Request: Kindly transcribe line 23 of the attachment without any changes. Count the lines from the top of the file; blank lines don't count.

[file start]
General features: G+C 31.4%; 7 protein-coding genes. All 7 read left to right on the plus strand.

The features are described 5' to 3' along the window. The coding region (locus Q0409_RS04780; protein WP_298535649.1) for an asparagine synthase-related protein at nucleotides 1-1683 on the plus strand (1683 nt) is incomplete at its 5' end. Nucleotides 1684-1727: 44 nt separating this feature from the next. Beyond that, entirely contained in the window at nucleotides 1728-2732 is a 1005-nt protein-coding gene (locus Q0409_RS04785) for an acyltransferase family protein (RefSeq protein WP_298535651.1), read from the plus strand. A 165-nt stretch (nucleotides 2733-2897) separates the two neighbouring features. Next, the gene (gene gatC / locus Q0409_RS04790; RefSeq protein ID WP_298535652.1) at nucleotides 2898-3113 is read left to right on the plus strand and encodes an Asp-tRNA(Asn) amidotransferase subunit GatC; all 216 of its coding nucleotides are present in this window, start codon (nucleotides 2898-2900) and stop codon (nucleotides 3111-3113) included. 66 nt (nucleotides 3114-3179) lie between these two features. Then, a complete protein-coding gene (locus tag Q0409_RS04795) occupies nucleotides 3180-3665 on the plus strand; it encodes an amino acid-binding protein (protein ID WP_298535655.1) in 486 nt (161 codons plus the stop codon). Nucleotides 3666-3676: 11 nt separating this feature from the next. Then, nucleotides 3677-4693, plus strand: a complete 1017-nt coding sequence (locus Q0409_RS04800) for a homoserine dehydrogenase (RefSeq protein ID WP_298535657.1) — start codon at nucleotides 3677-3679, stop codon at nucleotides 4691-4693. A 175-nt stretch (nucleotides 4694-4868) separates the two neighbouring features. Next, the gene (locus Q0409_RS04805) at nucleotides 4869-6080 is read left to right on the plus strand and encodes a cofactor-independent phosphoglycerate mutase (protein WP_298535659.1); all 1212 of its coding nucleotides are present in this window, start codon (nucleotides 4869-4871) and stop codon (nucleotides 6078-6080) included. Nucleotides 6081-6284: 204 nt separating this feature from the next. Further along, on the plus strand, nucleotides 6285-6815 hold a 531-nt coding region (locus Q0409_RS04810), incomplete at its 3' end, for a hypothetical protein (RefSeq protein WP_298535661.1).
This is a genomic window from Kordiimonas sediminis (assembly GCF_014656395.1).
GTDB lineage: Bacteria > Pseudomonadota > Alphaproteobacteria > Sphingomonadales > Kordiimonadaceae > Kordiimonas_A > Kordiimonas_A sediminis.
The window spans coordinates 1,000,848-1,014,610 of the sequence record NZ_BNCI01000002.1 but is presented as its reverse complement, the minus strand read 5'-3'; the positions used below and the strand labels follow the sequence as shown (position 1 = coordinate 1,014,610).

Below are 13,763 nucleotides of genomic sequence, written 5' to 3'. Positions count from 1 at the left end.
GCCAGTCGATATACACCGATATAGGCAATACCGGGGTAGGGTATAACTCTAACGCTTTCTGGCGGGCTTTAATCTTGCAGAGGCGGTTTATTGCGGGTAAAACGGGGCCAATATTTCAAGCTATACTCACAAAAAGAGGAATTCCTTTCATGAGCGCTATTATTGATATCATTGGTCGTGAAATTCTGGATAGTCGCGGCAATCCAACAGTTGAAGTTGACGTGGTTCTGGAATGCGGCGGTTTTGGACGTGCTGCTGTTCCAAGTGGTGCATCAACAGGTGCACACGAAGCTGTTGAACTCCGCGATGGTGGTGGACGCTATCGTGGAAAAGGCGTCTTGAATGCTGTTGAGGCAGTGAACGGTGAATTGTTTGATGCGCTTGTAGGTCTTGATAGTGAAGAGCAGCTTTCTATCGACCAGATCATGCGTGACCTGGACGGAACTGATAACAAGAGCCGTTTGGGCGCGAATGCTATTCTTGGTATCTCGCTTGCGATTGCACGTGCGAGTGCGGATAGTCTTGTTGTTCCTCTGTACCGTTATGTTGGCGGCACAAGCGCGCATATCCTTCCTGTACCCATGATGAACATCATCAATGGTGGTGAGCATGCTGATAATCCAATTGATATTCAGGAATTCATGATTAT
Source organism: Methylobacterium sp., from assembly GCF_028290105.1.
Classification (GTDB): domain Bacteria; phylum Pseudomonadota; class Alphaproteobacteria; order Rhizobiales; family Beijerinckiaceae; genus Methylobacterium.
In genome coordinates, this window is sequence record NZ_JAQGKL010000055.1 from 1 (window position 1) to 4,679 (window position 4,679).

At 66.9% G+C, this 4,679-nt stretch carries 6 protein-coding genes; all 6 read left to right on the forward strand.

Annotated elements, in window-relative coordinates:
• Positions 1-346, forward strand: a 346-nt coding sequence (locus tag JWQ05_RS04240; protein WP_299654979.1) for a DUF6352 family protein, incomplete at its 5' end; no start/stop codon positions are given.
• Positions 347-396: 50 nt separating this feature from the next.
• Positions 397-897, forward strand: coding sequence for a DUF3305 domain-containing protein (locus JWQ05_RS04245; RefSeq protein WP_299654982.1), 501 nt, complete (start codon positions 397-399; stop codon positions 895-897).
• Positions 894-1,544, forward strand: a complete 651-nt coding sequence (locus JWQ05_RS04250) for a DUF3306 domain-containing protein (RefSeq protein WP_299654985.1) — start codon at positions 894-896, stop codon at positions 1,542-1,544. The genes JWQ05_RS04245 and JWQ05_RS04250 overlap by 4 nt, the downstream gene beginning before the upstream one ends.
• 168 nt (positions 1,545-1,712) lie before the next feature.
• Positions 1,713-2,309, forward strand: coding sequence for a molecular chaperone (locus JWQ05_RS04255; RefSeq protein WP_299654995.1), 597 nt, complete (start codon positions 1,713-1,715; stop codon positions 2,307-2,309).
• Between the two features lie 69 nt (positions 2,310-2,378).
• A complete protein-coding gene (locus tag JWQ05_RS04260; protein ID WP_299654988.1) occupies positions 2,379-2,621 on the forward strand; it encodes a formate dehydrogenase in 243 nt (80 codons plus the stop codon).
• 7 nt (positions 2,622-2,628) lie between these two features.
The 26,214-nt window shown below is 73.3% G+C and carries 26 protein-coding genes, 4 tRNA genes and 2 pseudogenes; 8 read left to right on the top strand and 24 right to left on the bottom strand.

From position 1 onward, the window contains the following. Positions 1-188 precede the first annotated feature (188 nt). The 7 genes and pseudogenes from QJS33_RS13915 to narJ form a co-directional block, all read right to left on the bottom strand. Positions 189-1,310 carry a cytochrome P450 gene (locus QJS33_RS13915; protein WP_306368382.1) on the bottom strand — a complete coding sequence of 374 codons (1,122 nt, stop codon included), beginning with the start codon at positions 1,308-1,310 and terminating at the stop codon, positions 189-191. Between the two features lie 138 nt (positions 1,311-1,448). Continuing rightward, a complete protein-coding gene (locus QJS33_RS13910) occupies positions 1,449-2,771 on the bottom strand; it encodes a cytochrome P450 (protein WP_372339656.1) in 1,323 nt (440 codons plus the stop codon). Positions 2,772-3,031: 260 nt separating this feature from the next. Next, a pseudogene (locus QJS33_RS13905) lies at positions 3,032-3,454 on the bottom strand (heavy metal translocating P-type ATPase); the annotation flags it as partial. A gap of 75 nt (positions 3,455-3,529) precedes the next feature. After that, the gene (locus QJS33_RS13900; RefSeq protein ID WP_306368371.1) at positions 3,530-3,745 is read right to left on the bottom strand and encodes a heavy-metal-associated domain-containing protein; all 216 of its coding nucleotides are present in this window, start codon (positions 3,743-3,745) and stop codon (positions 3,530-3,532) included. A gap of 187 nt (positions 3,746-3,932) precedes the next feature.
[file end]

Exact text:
From position 1 onward, the window contains the following. Positions 1-188 precede the first annotated feature (188 nt). The 7 genes and pseudogenes from QJS33_RS13915 to narJ form a co-directional block, all read right to left on the bottom strand. Positions 189-1,310 carry a cytochrome P450 gene (locus QJS33_RS13915; protein WP_306368382.1) on the bottom strand — a complete coding sequence of 374 codons (1,122 nt, stop codon included), beginning with the start codon at positions 1,308-1,310 and terminating at the stop codon, positions 189-191. Between the two features lie 138 nt (positions 1,311-1,448). Continuing rightward, a complete protein-coding gene (locus QJS33_RS13910) occupies positions 1,449-2,771 on the bottom strand; it encodes a cytochrome P450 (protein WP_372339656.1) in 1,323 nt (440 codons plus the stop codon). Positions 2,772-3,031: 260 nt separating this feature from the next. Next, a pseudogene (locus QJS33_RS13905) lies at positions 3,032-3,454 on the bottom strand (heavy metal translocating P-type ATPase); the annotation flags it as partial. A gap of 75 nt (positions 3,455-3,529) precedes the next feature. After that, the gene (locus QJS33_RS13900; RefSeq protein ID WP_306368371.1) at positions 3,530-3,745 is read right to left on the bottom strand and encodes a heavy-metal-associated domain-containing protein; all 216 of its coding nucleotides are present in this window, start codon (positions 3,743-3,745) and stop codon (positions 3,530-3,532) included. A gap of 187 nt (positions 3,746-3,932) precedes the next feature.